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Requiem for the old-school ACC tournament (and classroom TV cart)

The ACC tournament was appointment television before we'd ever heard that phrase. Richard Mackson/USA TODAY Sports

Santa Claus, snow days and the big black TV cart.

For so many southeastern schoolkids stuck in so many classrooms during so many dark, cold winters, those were the three saviors, but not in that order. With all due respect to St. Nick and school closures, there was no more certain signal that spring had arrived than on the second Friday of March, aka Quarterfinal Friday. That's when your now-favorite teacher rolled that tall, metal multitiered AV cart into the classroom, plugged it in, announced that the first game of the ACC tournament was about to tip off and then soaked in the round of applause that followed.

A 21-inch tube TV, safety-strapped to a top-heavy shelf, its rabbit ears antenna (or coat hanger, tin foil, paper clips, any metal would suffice) pulling in the over-the-air Raycom Sports/Jefferson-Pilot Teleproductions broadcast from the Omni in Atlanta, the Capital Centre in Landover, Maryland, or the Greensboro Coliseum. There was that rudimentary graphic opening, the basketball court that flew like a Frisbee, set to a way-overcooked '80s orchestral and guitar-infused theme song. And the first commercial break -- hell, every commercial break -- featured the majestic tall ship of Jefferson-Pilot Insurance cutting through the waves as we sang along and dreamed of living long enough to sign up for a policy.

"Sail with the Pilot at the wheel..."

The first time I became enraptured in such unhinged round ball ecstasy was on March 11, 1983. That's when Mrs. Cone, my English teacher at West Millbrook Middle School in Raleigh, North Carolina, proudly rolled in the cart she had checked out from the library. She yanked the volume/on-off knob and as the TV set warmed up cut us a deal. If we agreed to sit quietly and watch top-seeded North Carolina take on Clemson, then that's all we would have to do. There would be no discussion of dangling participles or "My Brother Sam Is Dead," but rather Michael Jordan's dangling tongue and his teammate Sam Perkins, who was very much alive.

We watched the second half during lunch, with two(!) carts set up in the cafeteria, and the radio broadcast piped in over an AV system typically only used for the morning announcements. That afternoon, no one had to dress out for gym class if they were willing to sit in the bleachers and watch NC State's one-point victory over Wake Forest. We had no idea that we were witnessing the beginning of Jim Valvano and his Cardiac Pack's legendary run to the national title. We just knew that we didn't have to wear our standard-issue burlap-textured short shorts and play dodgeball.

"Joining us now at halftime here in Atlanta, it's our old friend Dinah Shore. Dinah, don't you just love shopping at Food Lion?"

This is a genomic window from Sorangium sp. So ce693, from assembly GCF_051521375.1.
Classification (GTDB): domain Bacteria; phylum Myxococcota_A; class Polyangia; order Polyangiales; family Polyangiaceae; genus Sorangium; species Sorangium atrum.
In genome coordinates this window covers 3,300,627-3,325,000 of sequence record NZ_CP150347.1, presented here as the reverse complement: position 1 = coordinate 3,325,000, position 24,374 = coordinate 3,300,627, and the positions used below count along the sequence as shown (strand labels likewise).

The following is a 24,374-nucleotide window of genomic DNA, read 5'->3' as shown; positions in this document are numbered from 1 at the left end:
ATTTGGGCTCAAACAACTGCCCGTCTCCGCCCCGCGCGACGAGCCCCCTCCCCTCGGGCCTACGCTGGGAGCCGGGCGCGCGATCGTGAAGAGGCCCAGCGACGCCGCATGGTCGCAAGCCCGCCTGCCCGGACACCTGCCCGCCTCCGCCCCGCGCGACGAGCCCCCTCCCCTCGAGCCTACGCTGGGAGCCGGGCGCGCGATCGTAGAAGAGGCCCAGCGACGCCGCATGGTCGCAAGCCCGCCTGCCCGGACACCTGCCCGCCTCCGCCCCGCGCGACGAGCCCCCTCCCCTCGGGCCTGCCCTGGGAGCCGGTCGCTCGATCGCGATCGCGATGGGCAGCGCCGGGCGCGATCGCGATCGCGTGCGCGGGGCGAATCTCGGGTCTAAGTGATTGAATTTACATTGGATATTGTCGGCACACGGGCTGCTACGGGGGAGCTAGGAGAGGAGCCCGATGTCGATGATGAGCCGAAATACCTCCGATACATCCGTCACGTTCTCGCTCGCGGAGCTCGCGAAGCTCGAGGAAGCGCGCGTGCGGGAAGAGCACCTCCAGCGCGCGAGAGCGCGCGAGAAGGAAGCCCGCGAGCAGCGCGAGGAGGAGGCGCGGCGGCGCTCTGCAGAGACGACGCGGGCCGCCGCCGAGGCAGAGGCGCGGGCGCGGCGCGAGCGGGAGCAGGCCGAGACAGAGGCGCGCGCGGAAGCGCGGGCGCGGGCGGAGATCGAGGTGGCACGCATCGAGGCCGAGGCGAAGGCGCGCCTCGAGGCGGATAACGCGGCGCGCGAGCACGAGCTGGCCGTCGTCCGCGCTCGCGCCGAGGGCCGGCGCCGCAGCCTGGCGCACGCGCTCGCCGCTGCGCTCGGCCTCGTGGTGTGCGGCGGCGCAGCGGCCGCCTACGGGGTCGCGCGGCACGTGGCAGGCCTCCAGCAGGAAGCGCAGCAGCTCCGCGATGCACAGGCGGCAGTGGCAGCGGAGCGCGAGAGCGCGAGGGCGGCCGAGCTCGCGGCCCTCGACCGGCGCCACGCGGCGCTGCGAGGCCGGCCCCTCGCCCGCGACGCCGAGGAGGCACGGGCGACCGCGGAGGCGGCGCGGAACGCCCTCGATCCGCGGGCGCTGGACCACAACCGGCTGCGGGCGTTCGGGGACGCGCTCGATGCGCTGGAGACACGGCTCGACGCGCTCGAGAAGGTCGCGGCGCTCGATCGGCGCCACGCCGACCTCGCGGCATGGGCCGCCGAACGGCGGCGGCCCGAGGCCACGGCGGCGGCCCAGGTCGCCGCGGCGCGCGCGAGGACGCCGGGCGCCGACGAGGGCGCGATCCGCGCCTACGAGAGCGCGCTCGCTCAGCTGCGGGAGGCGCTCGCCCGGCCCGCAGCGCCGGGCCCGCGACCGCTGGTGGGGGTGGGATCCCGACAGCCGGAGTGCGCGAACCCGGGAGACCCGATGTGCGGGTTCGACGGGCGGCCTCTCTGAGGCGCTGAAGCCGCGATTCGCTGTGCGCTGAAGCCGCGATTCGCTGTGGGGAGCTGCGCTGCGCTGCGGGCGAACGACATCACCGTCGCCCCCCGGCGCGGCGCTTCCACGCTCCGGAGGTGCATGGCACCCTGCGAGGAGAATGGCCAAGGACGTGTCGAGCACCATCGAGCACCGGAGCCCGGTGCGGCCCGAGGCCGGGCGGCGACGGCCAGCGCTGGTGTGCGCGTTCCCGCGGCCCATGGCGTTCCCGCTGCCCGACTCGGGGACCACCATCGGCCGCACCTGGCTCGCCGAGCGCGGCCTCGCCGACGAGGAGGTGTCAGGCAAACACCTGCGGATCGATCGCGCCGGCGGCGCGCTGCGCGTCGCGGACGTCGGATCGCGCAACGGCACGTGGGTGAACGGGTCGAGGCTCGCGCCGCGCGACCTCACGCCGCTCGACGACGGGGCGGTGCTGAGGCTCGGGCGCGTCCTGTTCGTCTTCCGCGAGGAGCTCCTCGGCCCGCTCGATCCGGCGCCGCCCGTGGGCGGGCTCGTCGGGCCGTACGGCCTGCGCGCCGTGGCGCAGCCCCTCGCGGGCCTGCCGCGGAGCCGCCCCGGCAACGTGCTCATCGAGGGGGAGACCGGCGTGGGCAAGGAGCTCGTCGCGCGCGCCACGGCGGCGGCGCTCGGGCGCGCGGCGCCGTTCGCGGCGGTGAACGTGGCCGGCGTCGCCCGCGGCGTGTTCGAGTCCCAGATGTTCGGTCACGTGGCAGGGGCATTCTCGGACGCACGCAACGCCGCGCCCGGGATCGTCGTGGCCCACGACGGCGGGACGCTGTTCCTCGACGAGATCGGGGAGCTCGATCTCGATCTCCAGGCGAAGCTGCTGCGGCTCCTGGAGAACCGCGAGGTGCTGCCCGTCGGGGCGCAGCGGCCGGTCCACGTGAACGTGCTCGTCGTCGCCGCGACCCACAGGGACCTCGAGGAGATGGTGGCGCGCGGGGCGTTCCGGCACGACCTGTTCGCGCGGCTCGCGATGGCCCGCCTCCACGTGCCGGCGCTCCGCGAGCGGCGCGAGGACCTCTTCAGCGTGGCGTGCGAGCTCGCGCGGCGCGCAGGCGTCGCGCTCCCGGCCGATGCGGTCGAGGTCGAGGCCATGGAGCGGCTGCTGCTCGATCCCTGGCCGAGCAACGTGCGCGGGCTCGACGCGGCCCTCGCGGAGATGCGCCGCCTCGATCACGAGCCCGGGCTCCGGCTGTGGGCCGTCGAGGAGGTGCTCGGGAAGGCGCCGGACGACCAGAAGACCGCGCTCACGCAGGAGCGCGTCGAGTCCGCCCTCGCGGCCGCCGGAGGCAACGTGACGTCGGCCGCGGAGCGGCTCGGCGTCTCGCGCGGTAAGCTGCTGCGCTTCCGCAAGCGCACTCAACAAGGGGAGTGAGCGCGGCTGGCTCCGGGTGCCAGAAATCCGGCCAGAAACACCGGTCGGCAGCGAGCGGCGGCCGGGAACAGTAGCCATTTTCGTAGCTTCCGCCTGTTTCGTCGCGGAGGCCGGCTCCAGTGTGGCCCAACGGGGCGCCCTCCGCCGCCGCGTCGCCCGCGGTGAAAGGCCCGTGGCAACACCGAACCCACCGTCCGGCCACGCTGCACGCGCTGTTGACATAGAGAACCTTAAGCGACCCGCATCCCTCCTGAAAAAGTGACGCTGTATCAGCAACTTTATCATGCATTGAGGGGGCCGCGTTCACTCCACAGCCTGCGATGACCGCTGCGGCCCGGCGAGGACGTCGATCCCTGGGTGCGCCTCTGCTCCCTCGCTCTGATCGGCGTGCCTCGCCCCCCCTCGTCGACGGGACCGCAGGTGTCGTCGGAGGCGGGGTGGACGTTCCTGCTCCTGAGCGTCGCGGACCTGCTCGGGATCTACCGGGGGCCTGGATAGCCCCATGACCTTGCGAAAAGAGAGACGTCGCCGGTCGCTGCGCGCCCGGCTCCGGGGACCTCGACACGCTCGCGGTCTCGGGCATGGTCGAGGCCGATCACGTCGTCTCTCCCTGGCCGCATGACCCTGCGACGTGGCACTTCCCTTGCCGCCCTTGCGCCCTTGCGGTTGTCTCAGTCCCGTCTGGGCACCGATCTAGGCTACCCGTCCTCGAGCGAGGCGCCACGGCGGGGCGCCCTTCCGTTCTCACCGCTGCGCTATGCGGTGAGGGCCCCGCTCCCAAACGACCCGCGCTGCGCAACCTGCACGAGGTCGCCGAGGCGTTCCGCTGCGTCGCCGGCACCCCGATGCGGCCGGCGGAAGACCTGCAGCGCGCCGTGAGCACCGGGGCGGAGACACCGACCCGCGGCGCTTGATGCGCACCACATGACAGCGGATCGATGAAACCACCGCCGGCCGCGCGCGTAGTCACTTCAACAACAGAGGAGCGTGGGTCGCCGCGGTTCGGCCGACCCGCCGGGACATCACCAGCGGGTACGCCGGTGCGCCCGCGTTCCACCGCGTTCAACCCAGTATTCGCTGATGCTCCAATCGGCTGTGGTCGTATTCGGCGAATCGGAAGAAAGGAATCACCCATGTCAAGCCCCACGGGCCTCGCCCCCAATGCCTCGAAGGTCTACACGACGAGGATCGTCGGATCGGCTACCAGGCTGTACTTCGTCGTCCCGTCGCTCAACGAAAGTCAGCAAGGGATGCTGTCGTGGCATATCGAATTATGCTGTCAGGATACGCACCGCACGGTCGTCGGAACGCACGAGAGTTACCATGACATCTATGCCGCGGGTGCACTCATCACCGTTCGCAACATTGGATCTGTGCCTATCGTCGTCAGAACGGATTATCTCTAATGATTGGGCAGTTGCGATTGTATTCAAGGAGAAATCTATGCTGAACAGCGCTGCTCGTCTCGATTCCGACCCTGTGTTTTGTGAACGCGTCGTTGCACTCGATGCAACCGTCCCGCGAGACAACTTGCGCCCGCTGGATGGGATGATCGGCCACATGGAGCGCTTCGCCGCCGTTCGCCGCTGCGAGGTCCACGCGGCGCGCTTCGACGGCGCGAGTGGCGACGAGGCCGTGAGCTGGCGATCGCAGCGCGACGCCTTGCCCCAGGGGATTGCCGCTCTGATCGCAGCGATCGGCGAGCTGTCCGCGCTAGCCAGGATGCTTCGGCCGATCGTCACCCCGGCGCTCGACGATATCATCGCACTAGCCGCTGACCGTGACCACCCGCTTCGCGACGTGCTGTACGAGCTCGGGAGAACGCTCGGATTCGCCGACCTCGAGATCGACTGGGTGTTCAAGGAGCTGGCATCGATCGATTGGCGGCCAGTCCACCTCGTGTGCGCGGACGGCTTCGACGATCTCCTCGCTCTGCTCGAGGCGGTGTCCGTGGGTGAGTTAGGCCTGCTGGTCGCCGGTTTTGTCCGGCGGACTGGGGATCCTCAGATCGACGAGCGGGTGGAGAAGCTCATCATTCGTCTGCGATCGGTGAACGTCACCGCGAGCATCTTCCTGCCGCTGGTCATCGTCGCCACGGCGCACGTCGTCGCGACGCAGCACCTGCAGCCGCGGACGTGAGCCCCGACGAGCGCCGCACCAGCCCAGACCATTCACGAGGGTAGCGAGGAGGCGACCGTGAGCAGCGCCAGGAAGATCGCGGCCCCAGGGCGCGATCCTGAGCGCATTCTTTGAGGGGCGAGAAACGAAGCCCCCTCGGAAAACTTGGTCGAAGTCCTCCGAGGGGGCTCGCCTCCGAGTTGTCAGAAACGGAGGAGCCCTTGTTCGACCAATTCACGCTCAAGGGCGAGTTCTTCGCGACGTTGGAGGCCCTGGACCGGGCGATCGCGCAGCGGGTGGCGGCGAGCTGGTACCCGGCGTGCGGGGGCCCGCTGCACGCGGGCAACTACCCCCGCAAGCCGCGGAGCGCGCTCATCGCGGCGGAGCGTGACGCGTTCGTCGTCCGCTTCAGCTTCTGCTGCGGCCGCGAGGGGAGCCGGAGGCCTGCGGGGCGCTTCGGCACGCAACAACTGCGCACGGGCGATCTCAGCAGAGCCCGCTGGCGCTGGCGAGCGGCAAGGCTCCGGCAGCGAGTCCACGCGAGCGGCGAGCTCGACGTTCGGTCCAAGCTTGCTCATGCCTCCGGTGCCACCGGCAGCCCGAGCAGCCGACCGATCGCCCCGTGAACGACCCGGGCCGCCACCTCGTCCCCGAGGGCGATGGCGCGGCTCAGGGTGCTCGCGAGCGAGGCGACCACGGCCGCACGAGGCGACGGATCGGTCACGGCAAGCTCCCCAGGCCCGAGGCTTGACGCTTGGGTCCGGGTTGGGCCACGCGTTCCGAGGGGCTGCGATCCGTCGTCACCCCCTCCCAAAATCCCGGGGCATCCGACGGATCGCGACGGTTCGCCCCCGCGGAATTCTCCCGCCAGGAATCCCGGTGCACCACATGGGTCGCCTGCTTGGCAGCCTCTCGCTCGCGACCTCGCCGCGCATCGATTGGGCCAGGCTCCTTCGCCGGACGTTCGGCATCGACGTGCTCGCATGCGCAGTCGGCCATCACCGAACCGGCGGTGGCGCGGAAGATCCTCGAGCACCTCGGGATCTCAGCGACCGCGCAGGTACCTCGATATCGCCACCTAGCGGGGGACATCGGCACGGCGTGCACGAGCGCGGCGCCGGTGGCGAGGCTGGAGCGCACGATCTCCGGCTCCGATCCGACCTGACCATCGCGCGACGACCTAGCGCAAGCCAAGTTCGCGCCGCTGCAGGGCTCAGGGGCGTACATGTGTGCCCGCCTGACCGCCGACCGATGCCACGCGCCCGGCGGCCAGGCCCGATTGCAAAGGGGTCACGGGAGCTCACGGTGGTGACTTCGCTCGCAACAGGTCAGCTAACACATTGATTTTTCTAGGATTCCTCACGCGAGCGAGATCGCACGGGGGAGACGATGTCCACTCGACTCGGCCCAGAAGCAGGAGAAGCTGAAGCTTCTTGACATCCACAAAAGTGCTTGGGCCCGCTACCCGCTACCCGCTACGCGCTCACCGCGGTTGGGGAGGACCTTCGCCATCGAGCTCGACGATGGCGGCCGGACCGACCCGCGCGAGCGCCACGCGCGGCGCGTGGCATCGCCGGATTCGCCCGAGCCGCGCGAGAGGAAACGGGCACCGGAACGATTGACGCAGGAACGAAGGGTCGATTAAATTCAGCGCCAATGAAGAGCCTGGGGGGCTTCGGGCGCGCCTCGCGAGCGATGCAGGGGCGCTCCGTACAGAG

For three years at West Millbrook Middle, this was my annual March ACC tournament experience. Now, I can only vaguely recall the details of watching semifinals and title games at home or at a friend's house. But those first day, at-school AV cart memories are sharper than the picture on a 1985 Zenith Smart System 3 TV.

"Dan Bonner, I believe Mark Price is taking over this game."

"Marty Brennaman, I think you're right."

It continued at Enloe High School, located only a cross country team practice run from the NC State campus. Even the staunchest of the school's academicians -- and there were many -- gave in to the temptation of Quarterfinal Friday. Why? Because the Wolfpack's star guard (and current NBA head coach) Nate McMillan had roamed the halls of Enloe just a few years earlier, and yes, he too kept his eyes on the school's TV carts every March.

"Hi, everybody, Mike Patrick here, live from the Greensboro Coliseum, where Lenny Bias and Maryland are set to take on Wake Forest and mighty mite Muggsy Bogues..."

If you did find yourself stuck with a Scrooge who'd decided to take a stand against a day of non-learning, then perhaps you slid a transistor radio into your jacket pocket, dropped an earpiece wire through the sleeve, and spent the entire class curiously leaning into your hand. Before Raycom and Jefferson-Pilot changed the college hoops world through TV market saturation, sneaky radio receivers were the only way to go.

My fourth-grade year at Fred Olds Elementary, a classmate was busted when he suddenly slammed his fist into his desk during a math lesson, knocking his radio out of his desk and smashing it into a pile of junk when it hit the tile floor. Mrs. Crowley walked him into the hallway for an interrogation. We could hear the whole thing. When she asked him why he'd pounded the desk, he told her it was because Duke had a chance to upset Maryland but had blown it. She told him that was a perfectly understandable reason and let him return to class, unpunished.

Wes Durham, son of former Jefferson-Pilot and UNC play-by-play man Woody Durham, grew up in Greensboro and as a fifth-grader convinced his principal to tune into his father's call of the first round North Carolina vs. Wake Forest game on the grounds of civic pride.

"I told her, you know what?" Durham recalls now. "This is our city's event. You need to play this game over the PA system in our school. And she did."

This week Durham will be on the microphone for his 21st ACC tournament, the first 18 as the voice of Georgia Tech and the past three with Raycom.

In the 1980s, as technology started moving faster than Spud Webb on the break, those who really lived out on the edges of life would smuggle a Sony Watchman TV inside of their Trapper Keeper. Even on a two-inch screen flickering from within the darkness of one's backpack, Georgia Tech head coach Bobby Cremins' head of gray hair popped in black and white.